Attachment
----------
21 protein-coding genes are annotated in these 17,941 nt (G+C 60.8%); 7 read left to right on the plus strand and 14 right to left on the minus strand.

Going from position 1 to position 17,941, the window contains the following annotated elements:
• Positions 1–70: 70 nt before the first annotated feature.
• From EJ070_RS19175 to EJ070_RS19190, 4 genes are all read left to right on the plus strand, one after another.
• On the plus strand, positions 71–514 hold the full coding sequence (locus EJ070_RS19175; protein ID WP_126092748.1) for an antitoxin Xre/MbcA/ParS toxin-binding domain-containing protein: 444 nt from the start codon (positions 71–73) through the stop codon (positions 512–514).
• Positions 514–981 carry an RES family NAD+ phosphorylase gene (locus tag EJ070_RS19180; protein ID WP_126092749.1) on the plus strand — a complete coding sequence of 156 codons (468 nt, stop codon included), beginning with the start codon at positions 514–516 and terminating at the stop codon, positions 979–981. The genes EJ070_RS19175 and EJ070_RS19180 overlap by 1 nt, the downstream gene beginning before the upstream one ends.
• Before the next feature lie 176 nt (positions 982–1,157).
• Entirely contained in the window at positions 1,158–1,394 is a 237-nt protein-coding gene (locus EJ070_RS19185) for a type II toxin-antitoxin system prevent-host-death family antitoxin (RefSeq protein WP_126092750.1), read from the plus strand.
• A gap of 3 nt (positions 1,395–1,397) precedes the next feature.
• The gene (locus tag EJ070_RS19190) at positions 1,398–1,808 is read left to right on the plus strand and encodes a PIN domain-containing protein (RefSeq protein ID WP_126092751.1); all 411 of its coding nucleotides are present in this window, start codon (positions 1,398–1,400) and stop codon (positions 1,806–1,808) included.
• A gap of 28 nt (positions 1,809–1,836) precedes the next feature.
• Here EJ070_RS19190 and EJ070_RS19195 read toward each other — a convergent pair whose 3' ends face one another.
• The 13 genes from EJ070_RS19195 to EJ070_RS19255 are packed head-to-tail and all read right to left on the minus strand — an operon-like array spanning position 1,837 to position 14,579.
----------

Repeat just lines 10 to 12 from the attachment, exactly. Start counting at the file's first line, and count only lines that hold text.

• The gene (locus tag EJ070_RS19190) at positions 1,398–1,808 is read left to right on the plus strand and encodes a PIN domain-containing protein (RefSeq protein ID WP_126092751.1); all 411 of its coding nucleotides are present in this window, start codon (positions 1,398–1,400) and stop codon (positions 1,806–1,808) included.
• A gap of 28 nt (positions 1,809–1,836) precedes the next feature.
• Here EJ070_RS19190 and EJ070_RS19195 read toward each other — a convergent pair whose 3' ends face one another.